I do not believe in heaven and hell as places but as states of being.
Monday mornings are my idea of hell—too many challenges. I go to my spin class reluctantly, but by the time it ends, I’m in heaven—positive, upbeat, and raring to go.
Skiing is even better. My wife, Annie, and I (at eighty-two and eighty-eight, respectively) think fair-weather skiing is heaven.… Read more >
When Annie and I go to Lake Tahoe, we ski during the week, but on the weekends, we avoid the crowded slopes and either go to a movie or hang around the art galleries. One of our favorite galleries is owned by a Korean couple, both of whom are artists.
On our most recent trip, only the wife was at the gallery.… Read more >
Annie and I recently returned from a trip to Scotland, Wales, England and Ireland—the lands of our ancestors.
In Dublin, I read a news article that is almost unbelievable yet ever so believable in today’s world.
About two years ago, two thirteen-year-old boys brutally raped and murdered a fourteen-year-old girl. All were from wholesome families and seemed to lead normal lives.… Read more >
In 1922, the grandparents of my wife, Annie, bought a cabin without indoor plumbing, electricity, or refrigeration located above Bass Lake in the Sierra Nevada in California. The cabin has stayed in Annie’s family ever since.
In late September 2019, Annie and I drove more than six hours from Irvine to the cabin to reminisce about all the wonderful summers Annie spent there since 1942.… Read more >
To me, there are some commonly used sayings that sound good at first but make no sense once you think deeply about them.
For example, I recently heard someone (a fundamentalist) speak about the gay community. I always cringe and bristle when somebody says, “I love the sinner but hate the sin.”… Read more >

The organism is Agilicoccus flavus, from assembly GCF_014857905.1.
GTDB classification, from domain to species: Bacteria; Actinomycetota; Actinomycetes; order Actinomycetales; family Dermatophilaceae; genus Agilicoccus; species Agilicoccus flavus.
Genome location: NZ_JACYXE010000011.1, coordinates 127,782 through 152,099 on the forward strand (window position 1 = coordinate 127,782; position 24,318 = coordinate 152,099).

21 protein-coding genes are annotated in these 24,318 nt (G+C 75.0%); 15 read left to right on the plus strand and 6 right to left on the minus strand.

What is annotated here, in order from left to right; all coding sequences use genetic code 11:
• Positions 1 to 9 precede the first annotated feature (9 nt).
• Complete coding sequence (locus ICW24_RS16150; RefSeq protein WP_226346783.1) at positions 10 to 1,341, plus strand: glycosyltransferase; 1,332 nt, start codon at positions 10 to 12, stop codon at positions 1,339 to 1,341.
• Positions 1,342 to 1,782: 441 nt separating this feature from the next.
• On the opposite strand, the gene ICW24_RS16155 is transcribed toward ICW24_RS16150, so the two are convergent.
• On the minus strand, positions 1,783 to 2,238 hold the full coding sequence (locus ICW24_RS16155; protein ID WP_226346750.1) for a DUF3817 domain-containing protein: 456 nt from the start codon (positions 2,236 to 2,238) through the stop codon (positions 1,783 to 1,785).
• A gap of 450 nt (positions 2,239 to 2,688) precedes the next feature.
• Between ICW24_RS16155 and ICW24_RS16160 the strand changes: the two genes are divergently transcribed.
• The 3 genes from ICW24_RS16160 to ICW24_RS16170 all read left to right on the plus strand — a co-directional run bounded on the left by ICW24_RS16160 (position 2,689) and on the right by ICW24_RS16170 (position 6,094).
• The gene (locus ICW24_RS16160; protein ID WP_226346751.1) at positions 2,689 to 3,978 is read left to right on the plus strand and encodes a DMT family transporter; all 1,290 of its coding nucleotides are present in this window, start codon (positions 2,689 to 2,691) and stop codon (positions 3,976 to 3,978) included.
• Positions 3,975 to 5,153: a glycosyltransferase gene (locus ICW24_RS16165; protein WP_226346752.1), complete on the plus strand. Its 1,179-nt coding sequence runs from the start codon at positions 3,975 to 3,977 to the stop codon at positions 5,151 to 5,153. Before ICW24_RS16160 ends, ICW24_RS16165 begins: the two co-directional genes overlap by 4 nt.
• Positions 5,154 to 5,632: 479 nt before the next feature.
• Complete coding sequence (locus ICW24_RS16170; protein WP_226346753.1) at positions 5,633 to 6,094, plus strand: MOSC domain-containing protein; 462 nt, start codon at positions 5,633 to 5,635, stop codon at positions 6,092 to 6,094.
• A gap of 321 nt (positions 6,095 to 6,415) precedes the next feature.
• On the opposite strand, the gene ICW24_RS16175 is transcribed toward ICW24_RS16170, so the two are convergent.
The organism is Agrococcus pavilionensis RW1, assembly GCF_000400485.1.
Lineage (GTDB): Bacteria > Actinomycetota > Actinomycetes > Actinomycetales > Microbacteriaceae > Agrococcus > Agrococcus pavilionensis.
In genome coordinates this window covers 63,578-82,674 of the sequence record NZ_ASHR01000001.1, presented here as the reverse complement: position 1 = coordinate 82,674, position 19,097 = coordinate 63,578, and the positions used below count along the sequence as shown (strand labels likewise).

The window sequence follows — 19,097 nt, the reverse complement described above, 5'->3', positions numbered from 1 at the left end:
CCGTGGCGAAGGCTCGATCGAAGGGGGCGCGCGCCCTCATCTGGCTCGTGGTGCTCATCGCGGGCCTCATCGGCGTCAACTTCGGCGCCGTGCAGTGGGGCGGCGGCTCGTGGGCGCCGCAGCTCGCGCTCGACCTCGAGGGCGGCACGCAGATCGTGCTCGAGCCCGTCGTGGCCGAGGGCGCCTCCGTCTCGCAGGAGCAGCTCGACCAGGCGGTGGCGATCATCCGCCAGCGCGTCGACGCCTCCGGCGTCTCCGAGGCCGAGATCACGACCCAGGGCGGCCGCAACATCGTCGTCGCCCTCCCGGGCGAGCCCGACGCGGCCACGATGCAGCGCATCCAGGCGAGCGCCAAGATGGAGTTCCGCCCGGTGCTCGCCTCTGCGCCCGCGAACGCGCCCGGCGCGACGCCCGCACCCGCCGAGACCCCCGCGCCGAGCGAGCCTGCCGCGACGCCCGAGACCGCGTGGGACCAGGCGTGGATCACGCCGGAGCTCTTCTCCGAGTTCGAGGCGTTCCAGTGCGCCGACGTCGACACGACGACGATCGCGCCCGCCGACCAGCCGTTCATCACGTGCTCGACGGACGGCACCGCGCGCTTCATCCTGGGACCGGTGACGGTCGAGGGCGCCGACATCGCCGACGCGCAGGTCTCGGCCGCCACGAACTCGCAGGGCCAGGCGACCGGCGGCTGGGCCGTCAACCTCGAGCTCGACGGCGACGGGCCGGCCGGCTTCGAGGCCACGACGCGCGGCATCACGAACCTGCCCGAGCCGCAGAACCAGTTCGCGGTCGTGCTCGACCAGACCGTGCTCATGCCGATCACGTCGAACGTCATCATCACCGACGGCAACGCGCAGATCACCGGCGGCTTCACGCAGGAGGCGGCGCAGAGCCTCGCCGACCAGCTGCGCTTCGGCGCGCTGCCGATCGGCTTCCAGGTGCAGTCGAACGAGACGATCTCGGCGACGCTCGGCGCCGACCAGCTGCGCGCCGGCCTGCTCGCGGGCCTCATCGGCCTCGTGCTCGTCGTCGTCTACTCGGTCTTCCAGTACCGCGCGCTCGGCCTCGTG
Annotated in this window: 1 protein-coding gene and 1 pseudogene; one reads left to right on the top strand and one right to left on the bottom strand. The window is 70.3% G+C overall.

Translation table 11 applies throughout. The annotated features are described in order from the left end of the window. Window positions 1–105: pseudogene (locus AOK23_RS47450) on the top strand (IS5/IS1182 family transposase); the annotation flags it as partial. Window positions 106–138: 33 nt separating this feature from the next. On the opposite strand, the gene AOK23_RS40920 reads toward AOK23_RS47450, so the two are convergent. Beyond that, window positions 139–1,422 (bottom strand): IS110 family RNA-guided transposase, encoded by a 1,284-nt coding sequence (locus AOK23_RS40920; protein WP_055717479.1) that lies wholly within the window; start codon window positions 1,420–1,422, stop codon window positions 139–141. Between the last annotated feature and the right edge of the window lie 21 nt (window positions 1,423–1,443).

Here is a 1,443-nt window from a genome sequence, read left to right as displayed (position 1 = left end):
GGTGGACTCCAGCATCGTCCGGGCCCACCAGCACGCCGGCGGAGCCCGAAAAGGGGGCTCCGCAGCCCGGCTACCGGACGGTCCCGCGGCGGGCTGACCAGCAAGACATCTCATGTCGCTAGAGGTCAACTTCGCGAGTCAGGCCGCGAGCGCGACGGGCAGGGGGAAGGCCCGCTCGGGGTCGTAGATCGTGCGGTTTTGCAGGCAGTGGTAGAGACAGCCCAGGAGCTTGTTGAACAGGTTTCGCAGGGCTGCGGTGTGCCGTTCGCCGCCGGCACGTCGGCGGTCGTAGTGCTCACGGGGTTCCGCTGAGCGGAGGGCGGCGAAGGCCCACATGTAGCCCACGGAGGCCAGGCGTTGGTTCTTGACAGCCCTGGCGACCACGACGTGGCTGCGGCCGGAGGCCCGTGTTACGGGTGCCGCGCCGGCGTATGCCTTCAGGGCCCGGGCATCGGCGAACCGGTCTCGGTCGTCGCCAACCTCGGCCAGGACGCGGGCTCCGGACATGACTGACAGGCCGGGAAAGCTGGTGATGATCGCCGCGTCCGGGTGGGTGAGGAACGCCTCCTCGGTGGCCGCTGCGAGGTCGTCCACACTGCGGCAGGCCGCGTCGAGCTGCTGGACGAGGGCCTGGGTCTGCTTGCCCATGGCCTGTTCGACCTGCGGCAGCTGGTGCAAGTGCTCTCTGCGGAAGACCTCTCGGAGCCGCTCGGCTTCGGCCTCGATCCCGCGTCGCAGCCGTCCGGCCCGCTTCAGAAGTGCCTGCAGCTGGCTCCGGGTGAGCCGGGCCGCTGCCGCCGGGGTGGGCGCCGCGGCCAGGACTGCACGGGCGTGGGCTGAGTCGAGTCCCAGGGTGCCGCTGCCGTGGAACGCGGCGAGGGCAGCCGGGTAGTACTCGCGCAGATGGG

At this stage of Trump’s presidency, no one knows if he is truly impeachable. We do know that he has told countless lies since he became president. We know that he is highly disorganized mentally, emotionally, and spiritually and that he has a huge credibility problem with the rest of the world.… Read more >
When I grew up during the 1930s and 1940s, I had no understanding of the terms lesbian, nonbinary, transgender, gay (back then, it meant “happy”), bisexual, or undecided (pertaining to sexuality). I did know the words homo, fag, and queer.
I don’t think I knew anyone who was any of the above, and I only used those words in a pejorative way.… Read more >
In 2008, Annie and I decided to leave the Episcopal church in southern California, which was most unwelcoming. We returned to the more welcoming St. Mattress.
One day, I was talking with a United Congregational pastor friend, and he asked what church I served. I answered, “St. Mattress.” He smiled but suggested that when Annie and I got too many bedsores, we might try Irvine United Congregational Church.… Read more >
I was reading the Los Angeles Times on Sunday, April 7, 2019, and this article caught my eye: “150-Year-Old Priestly Heart Tours the U.S.” I had to read the title again. Yes, that’s what it said.
It seems the real heart of a Roman Catholic priest, John Vianney, has been set in a little glass box with a cross on top and is touring the United States.… Read more >
Annie and I recently went to Big Bear Lake, California, for three days of skiing. The conditions were idyllic: sunny blue sky, forty degrees, six feet of snow pack, well-groomed trails, and not many people.
In 1975, after living in Hawai’i for twenty years, Annie and I moved to southern California.… Read more >